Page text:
Cold Engine

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Engine cooling method which reduces engine temperature about 75%. It acts directly on the combustion chambers or any part of the engine. It can be implemented on any combustion engine, and thus be able to function at any time any of these two thermodynamic cycles of operation:

  1. The engine can operate normally, performing all the power of its cycle (Otto, Diesel, etc.) in which it was designed (the active cycle).
  2. When desired, the engine can switch to COLD MODE operation, which reduces the engine's power by 50% (although without compromising energy efficiency) but greatly reduces its thermal footprint, allowing the vehicle to bypass thermal emission detection means.

This cooling method is an evolution of cylinder cancellation and Bosch WaterBoost concepts. It acts only on demand and comprises two main actions:

  1. Changing the poppet valves’ operation, so that the cylinders, instead of functioning in an active thermodynamic cycle that produces work, function in a novel "ventilation cycle", (the passive cycle), and whose mission is to sweep the combustion chamber (put air in and take it out), without compressions, nor combustions, nor expansions occurring.
  2. Injecting a coolant fluid with a high specific heat (for example, water) inside the combustion chambers or any part of the engine, so that said coolant fluid acts as a heat vector, absorbing it and evacuating it to the outside.

When implemented, this cooling method acts in just half of the cylinders, being the other half operating as a normal combustion engine. When the temperature of the active cylinders rises, the roles are exchanged with the passive cylinders, thus maintaining a working temperature like that of a recently started engine.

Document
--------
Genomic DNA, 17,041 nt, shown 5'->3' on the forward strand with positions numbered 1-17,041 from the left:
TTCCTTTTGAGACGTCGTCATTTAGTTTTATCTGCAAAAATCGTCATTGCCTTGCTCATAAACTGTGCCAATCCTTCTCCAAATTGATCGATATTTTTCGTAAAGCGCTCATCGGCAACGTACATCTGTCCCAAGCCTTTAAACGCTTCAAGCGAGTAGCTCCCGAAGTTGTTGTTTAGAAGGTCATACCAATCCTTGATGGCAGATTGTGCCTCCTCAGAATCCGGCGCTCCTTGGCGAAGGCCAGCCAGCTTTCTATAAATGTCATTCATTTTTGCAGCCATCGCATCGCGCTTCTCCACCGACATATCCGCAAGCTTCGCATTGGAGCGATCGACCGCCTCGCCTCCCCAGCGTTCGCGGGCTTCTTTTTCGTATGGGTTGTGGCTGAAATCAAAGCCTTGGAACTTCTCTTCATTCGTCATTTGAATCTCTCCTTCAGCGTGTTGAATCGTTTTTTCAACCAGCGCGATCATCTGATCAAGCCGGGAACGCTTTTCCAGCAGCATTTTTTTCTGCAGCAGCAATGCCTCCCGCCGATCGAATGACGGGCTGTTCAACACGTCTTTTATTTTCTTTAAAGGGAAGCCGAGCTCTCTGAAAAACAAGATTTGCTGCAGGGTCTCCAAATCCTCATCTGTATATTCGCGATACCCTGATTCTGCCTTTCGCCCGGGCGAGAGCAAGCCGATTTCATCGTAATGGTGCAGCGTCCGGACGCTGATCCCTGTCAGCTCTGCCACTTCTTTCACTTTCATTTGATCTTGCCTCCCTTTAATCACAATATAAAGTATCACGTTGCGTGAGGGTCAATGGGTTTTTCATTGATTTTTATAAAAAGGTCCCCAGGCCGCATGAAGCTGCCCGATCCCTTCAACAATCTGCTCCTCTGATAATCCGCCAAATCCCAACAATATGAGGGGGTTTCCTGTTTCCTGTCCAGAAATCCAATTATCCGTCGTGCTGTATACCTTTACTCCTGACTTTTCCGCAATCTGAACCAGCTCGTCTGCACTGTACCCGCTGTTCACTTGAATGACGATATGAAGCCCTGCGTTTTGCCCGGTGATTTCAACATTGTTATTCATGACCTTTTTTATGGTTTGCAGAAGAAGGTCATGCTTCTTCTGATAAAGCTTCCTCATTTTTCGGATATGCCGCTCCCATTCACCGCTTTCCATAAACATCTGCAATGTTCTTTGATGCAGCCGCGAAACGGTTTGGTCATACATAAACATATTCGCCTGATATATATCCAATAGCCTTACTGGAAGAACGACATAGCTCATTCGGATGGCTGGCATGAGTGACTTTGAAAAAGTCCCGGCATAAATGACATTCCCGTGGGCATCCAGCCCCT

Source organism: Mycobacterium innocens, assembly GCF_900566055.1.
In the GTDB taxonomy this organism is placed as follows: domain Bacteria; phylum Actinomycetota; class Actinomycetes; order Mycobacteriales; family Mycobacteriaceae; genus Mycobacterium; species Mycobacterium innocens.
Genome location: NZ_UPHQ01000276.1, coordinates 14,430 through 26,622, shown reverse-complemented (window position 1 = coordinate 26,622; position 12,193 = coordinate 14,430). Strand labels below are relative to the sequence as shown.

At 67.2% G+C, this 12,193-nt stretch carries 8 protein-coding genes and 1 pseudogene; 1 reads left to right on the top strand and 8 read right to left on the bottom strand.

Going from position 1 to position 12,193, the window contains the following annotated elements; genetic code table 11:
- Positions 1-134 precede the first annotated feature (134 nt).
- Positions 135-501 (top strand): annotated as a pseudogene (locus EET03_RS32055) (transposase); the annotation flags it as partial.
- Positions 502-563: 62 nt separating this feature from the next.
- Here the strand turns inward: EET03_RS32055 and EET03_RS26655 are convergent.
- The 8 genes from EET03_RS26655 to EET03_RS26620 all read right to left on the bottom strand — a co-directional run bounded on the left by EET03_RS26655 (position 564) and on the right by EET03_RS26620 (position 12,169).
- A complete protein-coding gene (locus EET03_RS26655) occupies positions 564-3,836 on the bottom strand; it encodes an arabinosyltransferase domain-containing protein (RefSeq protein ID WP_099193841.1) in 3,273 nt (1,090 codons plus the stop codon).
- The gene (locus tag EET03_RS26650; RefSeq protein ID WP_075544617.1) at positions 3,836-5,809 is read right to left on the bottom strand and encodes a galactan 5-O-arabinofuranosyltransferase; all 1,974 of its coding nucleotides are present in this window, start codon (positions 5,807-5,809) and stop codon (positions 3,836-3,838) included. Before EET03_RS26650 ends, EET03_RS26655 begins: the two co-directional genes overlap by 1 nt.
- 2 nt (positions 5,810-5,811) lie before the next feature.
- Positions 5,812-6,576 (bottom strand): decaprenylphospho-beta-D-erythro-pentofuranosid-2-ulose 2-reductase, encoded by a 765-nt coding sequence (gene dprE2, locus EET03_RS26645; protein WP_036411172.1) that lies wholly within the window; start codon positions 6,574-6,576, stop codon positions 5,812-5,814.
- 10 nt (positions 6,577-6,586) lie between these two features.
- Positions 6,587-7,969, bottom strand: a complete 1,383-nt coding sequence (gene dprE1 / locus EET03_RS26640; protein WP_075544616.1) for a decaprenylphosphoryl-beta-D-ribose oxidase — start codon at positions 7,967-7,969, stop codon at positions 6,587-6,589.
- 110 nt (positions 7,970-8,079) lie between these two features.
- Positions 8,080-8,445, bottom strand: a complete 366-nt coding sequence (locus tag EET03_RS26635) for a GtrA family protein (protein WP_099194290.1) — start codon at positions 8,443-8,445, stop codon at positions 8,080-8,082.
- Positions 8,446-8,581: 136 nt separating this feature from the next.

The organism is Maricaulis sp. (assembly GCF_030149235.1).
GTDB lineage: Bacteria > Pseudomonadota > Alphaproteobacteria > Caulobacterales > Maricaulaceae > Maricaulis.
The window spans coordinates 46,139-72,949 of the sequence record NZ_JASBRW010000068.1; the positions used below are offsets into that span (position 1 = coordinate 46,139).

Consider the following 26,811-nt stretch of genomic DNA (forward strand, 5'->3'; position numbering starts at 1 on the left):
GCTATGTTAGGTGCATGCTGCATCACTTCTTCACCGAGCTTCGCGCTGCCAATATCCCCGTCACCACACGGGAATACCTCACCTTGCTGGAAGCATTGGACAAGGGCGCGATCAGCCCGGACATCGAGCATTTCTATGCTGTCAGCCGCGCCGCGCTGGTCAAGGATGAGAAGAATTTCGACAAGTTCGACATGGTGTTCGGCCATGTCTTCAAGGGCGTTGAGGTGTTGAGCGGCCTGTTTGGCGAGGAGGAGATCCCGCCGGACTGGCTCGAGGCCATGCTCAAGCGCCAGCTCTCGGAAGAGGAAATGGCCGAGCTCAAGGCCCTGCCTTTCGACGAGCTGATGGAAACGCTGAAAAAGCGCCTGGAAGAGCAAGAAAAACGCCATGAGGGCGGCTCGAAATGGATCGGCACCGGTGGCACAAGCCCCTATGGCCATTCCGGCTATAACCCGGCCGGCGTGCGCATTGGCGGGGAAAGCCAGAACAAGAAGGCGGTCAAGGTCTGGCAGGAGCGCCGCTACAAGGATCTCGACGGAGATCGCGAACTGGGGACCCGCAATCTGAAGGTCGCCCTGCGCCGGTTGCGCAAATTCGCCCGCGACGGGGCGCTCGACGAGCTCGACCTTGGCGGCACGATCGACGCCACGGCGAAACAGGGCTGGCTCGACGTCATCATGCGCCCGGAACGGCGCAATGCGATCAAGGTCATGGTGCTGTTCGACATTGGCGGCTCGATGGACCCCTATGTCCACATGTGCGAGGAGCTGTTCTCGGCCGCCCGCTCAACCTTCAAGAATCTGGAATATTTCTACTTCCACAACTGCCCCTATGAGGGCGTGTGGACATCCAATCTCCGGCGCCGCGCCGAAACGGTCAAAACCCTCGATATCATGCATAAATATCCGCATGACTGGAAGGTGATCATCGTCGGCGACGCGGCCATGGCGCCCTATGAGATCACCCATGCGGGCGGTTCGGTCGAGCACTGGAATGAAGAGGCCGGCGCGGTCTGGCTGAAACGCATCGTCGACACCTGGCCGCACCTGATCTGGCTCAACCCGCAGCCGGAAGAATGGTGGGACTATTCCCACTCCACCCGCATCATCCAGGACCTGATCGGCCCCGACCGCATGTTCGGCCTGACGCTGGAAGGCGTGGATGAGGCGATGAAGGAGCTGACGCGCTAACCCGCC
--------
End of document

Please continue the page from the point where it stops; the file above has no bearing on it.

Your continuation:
The “ventilation cycle” (passive cycle) consists of only two strokes:

  1. Intake stroke: where the intake valve is open during all the piston's downstroke.
  2. Exhaust stroke: where the exhaust valve is open during all the piston's upstroke.

When this cooling method is activated in a cylinder, additional valve openings occur:

  • in exhaust valves, at what should be compression stroke 2, and
  • in intake valves, at what should be expansion stroke 3.

Thus, while the “ventilation cycle” is running, the cylinder is only executing two strokes:

  1. Intake stroke A, which is the same as stroke 1 of the 4-stroke cycle.
  2. Exhaust stroke B. Since the exhaust valve opens, it is no longer stroke 2 of the 4-stroke cycle, but it becomes an exhaust stroke B.
  3. Again Intake stroke A. Since the previous stroke has been an exhaust stroke, and now the intake valve also opens, it is no longer an expansion stroke, but becomes an intake stroke A.
  4. Again Exhaust stroke B, which is the same as stroke 4 of the 4-stroke cycle.

Many existing solutions can be used to vary the operation of the valves, such as the compression release engine brake (Jake brake), sliding camshafts, MultiAir (Fiat), Valvetronic (BMW) or Freevalve (Koenigsegg).


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  • Name:
    Jose Luis Bermudez De Castro
  • Type of entry: